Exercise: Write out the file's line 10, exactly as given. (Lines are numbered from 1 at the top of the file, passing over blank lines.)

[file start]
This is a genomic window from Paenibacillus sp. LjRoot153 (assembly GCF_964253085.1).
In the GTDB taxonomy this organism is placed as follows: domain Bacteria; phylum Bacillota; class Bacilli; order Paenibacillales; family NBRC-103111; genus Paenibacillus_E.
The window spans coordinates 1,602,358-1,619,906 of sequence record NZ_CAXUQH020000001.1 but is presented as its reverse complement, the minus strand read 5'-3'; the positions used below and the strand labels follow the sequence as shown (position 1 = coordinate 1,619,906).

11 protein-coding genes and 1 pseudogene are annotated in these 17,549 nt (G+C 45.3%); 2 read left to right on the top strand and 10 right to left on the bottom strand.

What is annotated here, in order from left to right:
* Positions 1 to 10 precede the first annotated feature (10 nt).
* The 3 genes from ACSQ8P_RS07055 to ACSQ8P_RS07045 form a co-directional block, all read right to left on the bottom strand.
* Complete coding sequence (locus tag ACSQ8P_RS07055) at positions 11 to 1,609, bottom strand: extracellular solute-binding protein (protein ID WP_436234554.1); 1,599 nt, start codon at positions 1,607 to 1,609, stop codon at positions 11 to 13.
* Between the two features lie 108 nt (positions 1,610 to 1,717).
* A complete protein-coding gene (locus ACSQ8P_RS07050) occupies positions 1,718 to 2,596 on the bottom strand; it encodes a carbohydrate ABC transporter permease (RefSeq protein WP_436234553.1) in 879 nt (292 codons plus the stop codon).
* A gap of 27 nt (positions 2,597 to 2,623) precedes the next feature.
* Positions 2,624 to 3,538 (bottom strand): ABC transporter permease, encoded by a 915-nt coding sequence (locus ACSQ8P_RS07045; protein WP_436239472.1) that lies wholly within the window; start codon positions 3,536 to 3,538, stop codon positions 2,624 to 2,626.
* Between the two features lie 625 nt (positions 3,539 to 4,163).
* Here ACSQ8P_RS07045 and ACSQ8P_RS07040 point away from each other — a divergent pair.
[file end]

* A complete protein-coding gene (locus ACSQ8P_RS07050) occupies positions 1,718 to 2,596 on the bottom strand; it encodes a carbohydrate ABC transporter permease (RefSeq protein WP_436234553.1) in 879 nt (292 codons plus the stop codon).